Online Pass nets EA $10-$15m

Revenues "haven't been dramatic".

Online Pass has generated $10-$15 million in revenue for EA since its 2010 launch - a total the company isn't particularly impressed with.

Online Pass, seen by many as an attempt to combat second hand video game sales, is required to access online features and is included in new copies of games. Pre-owned buyers must pay a fee - usually just under a tenner - for Online Pass.

"The revenues we derive from that haven't been dramatic," CFO Eric Brown said at the Citi 2011 Tech Conference, reported by Gamasutra. "I'd say they're in the $10-$15 million range since we initiated the program."

Still, Brown said the cash generated by Online Pass is "found revenue" from those who previously "consumed bandwidth for free".

EA's Online Pass launched last year with Tiger Woods PGA Tour Golf, but it is now included in all EA games.

It set a trend that Codemasters, Warner Bros., THQ, Ubisoft and, more recently Sony with its Network Pass, have followed.

Last year Brown said the Online Pass scheme had gone down well with consumers.

"The reception of the program has been positive," he said Brown. "We thought about [Online Pass] pretty carefully and there hasn't been any significant push-back from the consumer, because I think people realise that if you're buying a physical disc and it requires an attachment to someone else's network and servers, [those] people realise bandwidth isn't free.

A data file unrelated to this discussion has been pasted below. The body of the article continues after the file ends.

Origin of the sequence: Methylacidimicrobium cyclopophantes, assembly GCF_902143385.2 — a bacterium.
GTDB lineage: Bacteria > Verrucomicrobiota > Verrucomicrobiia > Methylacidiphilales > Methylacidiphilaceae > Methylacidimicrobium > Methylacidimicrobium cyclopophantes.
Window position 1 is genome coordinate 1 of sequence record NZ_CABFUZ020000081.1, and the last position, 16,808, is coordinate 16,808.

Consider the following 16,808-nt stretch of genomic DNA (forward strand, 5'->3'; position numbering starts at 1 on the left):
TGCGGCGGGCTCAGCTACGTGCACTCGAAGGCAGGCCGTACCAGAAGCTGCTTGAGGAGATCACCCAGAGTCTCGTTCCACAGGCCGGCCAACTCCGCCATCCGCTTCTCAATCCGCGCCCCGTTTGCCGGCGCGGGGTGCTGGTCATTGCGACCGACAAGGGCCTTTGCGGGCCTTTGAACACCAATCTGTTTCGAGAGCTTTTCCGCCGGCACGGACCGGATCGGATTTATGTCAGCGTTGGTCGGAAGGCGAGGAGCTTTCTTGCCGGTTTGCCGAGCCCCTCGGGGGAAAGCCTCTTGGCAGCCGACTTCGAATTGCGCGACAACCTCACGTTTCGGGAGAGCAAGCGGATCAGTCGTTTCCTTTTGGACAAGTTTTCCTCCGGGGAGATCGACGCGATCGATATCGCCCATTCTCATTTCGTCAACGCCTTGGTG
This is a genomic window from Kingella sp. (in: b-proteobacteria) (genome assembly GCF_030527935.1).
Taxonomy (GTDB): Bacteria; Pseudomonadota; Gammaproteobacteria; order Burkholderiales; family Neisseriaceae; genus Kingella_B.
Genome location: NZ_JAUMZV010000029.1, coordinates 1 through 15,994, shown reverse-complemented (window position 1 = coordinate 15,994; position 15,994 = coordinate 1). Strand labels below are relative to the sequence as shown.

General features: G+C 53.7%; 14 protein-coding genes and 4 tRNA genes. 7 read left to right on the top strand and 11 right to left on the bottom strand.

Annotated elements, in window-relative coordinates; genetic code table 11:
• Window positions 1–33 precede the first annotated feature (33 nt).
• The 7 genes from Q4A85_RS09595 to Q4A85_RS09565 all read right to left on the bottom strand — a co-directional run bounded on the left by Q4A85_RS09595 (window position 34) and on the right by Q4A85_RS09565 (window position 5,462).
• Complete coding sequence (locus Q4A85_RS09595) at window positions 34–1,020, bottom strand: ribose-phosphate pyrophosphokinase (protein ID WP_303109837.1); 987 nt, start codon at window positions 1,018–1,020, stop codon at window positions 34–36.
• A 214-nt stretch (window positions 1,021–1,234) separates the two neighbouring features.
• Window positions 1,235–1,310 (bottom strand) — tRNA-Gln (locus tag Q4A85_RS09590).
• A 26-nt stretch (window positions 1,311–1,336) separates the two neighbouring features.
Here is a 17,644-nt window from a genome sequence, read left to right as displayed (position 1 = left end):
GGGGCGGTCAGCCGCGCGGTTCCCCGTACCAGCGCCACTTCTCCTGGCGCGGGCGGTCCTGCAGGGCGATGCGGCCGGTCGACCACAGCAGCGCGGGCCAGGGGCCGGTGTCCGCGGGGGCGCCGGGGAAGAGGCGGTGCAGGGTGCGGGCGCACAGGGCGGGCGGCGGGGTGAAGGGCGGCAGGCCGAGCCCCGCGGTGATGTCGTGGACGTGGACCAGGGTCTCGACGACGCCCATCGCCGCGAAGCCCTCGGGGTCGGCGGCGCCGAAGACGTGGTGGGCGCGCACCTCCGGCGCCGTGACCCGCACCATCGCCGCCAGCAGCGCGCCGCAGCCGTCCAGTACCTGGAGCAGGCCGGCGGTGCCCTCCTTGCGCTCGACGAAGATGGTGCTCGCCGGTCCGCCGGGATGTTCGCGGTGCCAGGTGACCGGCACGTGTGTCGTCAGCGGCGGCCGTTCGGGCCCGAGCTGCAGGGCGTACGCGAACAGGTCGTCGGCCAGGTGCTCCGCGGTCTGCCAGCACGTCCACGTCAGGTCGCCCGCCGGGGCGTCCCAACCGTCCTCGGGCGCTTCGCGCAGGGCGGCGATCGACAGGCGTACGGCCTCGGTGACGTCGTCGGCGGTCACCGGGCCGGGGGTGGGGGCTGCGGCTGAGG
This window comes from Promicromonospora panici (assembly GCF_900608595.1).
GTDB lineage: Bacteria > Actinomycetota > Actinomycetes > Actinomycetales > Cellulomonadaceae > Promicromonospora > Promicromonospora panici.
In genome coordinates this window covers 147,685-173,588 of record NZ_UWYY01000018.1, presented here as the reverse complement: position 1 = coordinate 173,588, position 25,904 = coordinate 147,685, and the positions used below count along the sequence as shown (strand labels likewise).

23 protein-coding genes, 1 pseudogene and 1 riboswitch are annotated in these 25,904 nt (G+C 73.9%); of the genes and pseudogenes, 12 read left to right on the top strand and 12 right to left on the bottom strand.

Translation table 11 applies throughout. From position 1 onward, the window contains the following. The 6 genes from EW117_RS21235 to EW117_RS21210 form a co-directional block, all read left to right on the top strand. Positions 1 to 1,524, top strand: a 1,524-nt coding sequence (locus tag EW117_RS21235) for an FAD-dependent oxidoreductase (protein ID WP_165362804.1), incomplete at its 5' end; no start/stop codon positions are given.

"So the fact that we're diffusing or covering online costs is not viewed to be unreasonable. We're well into this program and there is no consumer backlash."

Last week Driver: San Francisco developer Reflections told Eurogamer gamers will "just have to get used to" Online Pass schemes.

"If people don't buy the game when it first comes out and wait and pay for rental or for second-hand usage, then the publisher sees absolutely nothing of that," studio founder Martin Edmonson said.

"I see how much work, effort, money and risk goes into the creation of these games. I think it's entirely right that everybody who's involved - the people who take the risk - should have a reasonable chance at a financial recouping from that.

"If you want these games to be produced at the level they're being produced at, the cost they're being produced at... Everyone wants something for nothing, don't they? They're very, very expensive and high risk - huge risk, actually."

"It's one of those things that we just have to get used to," he added, "it's going to happen."

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